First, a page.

“My brilliant father lost his hearing very suddenly when I was 12 and lived the last 2 years of his life profoundly deaf. I witnessed first hand the huge effects deafness has on a family. I also saw him for the first time seem vulnerable and I noticed how easy it was for people to leave him out.” – Rachel Shenton
Rachel Shenton, British actress most known for her roles in TV dramas Hollyoaks and Switched at Birth, was inspired by her personal experience to first learn sign language and then become an activist, raising awareness of deafness in the UK. Her efforts culminated in her writing a screenplay for a short – directed by Chris Overton – that stands to show the struggles numerous deaf kids face when they are born into hearing families, not just in the UK, but all around the world.
Libby (Maisie Sly) is a 4-year old girl, born into an average middle-class family. She was born deaf and lives her life on the edge of her family’s attention, both in silence and in considerable isolation from her successful older siblings and parents who are too busy to really pay attention to her or to notice just how isolated she really is. But a light shines into Libby’s bleak existence when a hired specialized social worker Joanne (Rachel Shenton) teaches her how to communicate by using sign language. Alas, through a lack of understanding, combined with complex emotions by Libby’s mother Sue (Rachel Fielding), who watches her distant daughter thrive under Joanne’s care, and with a classic case of fear and effort to normalize “the unknown” instead of investing an effort to understand, the short does not end in a way the viewers would have wanted, but ends by sending out a loud message.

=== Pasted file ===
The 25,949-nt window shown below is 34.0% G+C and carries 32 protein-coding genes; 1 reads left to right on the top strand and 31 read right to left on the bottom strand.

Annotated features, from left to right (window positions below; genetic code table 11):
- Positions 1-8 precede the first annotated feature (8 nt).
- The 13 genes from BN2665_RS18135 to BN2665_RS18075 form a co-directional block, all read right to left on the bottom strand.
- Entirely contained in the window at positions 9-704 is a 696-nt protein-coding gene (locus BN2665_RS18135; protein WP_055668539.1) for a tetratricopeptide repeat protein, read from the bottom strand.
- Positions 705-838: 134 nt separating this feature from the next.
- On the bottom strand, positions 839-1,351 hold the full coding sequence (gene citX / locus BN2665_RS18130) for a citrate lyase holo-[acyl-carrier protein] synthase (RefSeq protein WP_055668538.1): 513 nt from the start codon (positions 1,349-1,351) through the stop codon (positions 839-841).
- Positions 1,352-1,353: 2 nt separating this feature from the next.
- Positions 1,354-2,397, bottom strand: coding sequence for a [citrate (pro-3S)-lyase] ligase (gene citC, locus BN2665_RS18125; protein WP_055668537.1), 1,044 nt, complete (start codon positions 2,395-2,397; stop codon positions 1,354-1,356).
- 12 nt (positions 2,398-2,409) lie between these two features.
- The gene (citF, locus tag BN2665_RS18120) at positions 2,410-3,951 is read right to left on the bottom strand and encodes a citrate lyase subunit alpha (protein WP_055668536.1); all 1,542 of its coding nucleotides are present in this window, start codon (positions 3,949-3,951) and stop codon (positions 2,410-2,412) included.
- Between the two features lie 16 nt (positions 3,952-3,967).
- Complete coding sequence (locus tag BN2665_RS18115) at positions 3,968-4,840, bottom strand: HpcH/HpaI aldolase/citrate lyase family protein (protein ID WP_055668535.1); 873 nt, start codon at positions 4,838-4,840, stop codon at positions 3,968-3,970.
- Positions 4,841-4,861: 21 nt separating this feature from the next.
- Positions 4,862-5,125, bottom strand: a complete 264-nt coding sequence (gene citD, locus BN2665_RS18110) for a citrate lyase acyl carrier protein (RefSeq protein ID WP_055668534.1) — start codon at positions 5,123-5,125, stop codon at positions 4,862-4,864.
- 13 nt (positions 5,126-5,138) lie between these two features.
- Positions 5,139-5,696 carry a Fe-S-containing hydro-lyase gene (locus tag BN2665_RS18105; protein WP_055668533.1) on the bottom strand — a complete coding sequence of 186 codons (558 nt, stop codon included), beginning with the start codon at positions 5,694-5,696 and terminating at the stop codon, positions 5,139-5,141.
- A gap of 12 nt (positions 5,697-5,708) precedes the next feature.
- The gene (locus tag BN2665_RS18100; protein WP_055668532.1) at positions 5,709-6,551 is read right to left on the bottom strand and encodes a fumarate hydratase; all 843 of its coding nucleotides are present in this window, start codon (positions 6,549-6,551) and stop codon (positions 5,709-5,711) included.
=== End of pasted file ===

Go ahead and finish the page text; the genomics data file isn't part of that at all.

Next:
The story itself is quite well-written, with well-developed characters; the cast did a great job, but the one who really stands out is Maisie Sly. The 5-year-old with no previous acting experience, but plentiful life experience as she is deaf herself and communicates through sign language, both delivered a great performance and shined an extra meaningful light in her role as Libby.
The only criticism that can be found in The Silent Child is that the ending moment has perhaps an unnecessary whiff of melodrama with the interaction between Joanne’s character and Libby, and could have perhaps been handled in a different way that brought out more of Libby’s struggle instead of the helplessness of Joanne, which shifted focus a bit away from the intended centre, but it still does not take away from the message or from the fact that the short tells a story that needs to be told, that needs to be seen, and that needs to be heard. It is no wonder that The Silent Child found itself shortlisted for the Oscars among the Live Action Short selection – hopefully, this will bring it the attention it needs and deserves.
Written by Sanja Struna
All photos © Slick Films